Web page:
10 Non-Fiction Book Ideas You Would Like To Write.
I'm pulling a prompt from the automated list and this one looked like fun. Let's talk about non-fiction books I'd like to write.
1. The Home Doughnut Chef's Bible
You CAN make doughnuts at home.
You DO NOT bake doughnuts. That's not a doughnut. That's either cake or bread, depending on the type of raw materials you're starting with.
I can teach you how to make professional quality doughnuts using easily obtained ingredients and simple household kitchen utensils.
(Spoiler: you cannot make authentic cake doughnuts like chocolate cake or blueberry cake at home without special equipment.)
2. Mocktails That Tickle Your Brain (and that don't suck)
If you've ever done a Dry January or maybe you don't drink at all (but this is more for people who enjoy drinking, but want to stop or do it less) you want to enjoy a beverage with friends or at a party without having to risk a DUI or damage your health with alcohol.
But, what about that good feeling you get when you drink? Is it all due to the alcohol or does your brain have the ability to compensate in a sober state using its own chemistry?
I did some experiments using mocktails and alcohol substitutes and the results are surprising! (Totally unscientific, but we can dig into any and all research behind the phenomenon and see if certain types of fake booze or even social scenarios have an impact).
3. Game Prototyping: A Beginner's Guide
Prototyping anything is an extremely valuable skill to have in life. Can you slap together a quick working mockup using whatever's at hand?
You need to convey intent, show how the system works to a potential customer, and then be able to gather observational feedback based on how it performs in your simple test.
Game design is no different. You have to be able to come up with concepts quickly, and cheaply, that you can vet for clarity and fun factor and move on from the ones that don't work.
You can do this with about a handful of household items and game pieces.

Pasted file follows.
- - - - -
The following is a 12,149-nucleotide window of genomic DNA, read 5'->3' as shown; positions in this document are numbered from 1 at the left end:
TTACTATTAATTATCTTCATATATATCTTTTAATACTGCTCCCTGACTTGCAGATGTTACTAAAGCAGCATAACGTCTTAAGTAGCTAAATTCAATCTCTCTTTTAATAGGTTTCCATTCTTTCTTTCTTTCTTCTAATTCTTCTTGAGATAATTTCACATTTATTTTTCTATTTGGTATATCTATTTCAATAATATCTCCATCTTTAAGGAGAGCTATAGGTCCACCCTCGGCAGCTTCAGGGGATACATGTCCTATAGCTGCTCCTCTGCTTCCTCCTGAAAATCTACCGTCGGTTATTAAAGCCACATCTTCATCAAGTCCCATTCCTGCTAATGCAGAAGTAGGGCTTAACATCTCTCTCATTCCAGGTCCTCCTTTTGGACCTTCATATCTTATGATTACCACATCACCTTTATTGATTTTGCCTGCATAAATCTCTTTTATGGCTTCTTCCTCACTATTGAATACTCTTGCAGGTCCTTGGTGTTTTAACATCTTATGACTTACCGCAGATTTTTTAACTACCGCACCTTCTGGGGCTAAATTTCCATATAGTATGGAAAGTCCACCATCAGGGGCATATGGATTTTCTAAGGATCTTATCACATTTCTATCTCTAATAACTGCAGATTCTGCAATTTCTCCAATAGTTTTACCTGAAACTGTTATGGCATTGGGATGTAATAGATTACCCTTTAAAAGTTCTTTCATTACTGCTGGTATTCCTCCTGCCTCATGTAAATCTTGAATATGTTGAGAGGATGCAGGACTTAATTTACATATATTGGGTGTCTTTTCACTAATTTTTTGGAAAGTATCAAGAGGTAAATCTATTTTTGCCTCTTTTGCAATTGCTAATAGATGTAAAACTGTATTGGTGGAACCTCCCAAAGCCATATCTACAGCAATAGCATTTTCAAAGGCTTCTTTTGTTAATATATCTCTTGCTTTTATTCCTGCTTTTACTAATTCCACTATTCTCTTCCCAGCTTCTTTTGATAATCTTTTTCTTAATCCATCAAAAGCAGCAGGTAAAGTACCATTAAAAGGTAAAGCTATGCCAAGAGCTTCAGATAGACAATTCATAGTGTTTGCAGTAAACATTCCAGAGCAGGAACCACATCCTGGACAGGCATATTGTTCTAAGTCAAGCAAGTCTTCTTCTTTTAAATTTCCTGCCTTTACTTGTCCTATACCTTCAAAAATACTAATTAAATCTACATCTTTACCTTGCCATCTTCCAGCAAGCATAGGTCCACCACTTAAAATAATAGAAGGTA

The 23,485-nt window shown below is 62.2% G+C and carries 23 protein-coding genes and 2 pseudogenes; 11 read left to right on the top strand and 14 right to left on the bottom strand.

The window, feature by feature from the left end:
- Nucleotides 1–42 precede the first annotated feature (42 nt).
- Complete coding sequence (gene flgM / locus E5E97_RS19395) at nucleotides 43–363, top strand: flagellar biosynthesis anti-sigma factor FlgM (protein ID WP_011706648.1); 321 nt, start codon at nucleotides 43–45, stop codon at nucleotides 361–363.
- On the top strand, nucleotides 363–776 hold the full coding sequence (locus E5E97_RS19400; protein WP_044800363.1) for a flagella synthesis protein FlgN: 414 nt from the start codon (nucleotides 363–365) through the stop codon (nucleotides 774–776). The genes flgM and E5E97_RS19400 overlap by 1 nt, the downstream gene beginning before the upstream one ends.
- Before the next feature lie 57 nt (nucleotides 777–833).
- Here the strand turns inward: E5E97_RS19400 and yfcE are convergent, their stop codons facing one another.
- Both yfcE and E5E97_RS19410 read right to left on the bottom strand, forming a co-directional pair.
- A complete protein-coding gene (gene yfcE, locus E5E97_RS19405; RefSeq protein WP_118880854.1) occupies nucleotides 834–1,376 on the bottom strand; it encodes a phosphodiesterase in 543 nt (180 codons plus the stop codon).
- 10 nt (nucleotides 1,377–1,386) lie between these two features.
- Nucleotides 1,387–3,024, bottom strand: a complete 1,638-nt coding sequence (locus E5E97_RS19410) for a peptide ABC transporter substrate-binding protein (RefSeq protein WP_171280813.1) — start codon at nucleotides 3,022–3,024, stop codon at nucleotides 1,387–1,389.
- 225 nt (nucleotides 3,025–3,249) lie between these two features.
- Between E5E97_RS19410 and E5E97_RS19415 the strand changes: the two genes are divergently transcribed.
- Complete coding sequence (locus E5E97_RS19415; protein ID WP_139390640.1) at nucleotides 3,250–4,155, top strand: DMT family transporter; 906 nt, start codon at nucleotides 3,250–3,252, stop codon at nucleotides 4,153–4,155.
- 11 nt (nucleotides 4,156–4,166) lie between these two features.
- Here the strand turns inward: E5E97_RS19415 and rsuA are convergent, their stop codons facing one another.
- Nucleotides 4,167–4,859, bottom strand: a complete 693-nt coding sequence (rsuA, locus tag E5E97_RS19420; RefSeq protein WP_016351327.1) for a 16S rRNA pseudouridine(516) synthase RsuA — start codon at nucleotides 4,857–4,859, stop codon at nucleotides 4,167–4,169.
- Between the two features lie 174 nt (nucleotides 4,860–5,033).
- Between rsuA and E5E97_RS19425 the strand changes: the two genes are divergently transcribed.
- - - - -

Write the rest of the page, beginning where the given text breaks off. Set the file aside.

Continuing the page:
4. Deliberate: The Pursuit of Precision in Everyday Actions
The concept of "moving with intention" is a big deal to me as I get older.
It's about avoiding the unnecessary mistakes that arise when we act sloppy, lack attention, and do things half-heartedly.
Deliberate attention requires practice. There are a lot of different disciplines out there like Japanese tea ceremonies, marital arts performances, and theater acts that require perfect attention from their participants.
How can we harness some of these techniques to make our lives more precise and intentional?
If nothing else, maybe we spill our coffee fewer times throughout our lives!
5. Tree Forts the Old Fashioned Way
My stories include: chopping down a tree with a pocket knife at the age of 12; building a thatch-roof lean-to tree fort from an old downed oak; scavenging resources to produce "hand-made" furniture!
6. Cable Management for the Win
"Neat cables are happy cables."
You need this book. I know you do. Your electronics are a mess. Wires everywhere. Crossed, confused, kinked, and crimped.
Outlets overloaded, overheated while delicate units sit unprotected from power surges.
Tackle this mess with a few easy steps and tools and never dread having to move your TV or computer again.
7. Reflections on Adolescent Confidence
Nobody knows the rules when they're growing up.
I would write a series of letters to my younger self about my lapses in confidence, my struggles with emotional clarity, and my ability to read people and situations better.
Heartbreaks and breaking hearts, bullying and being bullied, fighting "the system" and finding allies in the war against conformity, taking setbacks with grace, finding the discipline to prevail regardless of the circumstances.
8. Basics and Benefits of Starting a Business
People think "business" and automatically think "CEO" or "Boss of 100 people".
Not even close. "Business" can mean you and you alone. It might mean you and your spouse or it could be you and 100 people if you want it to be.
It's the codification of your organization as a legitimate enterprise providing a good or service. That's it. That's a business.
But, people get scared about all the "steps" and "red tape" and then don't do it.
I can demystify that process for you (I am not a lawyer or accountant, but I have experience starting and maintaining businesses and doing all the "stuff" you have to do - it's less than you think, and hiring good people to help you is a must).
9. Masters of Worldbuilding: Architects of Our Fantasies
Shigeru Miyamoto. George RR Martin. HP Lovecraft. Mike Pondsmith. George Lucas. JK Rowling. Gary Gygax and Dave Arneson. Tina Fey. Lorne Michaels. Mary Shelley.
Let's look at the techniques, philosophies, and struggles of the masters of worldbuilding so we can use their ideas and experience to power our own worldbuilding efforts.
10. Dirty Curves: A Whiffleball Pitcher's Handbook
Did you know the creator of Whiffleball wanted to make a ball that would curve easily for his young son who wasn't strong enough to throw a curve with a standard hardball? What a cool dad!
You can put deadly amounts of break on a whiffleball - causing it to do things a regular baseball could never do. The world needs a book that teaches them how to throw these hilariously acrobatic pitches.
Your summer family cook outs will never be the same with you on the mound.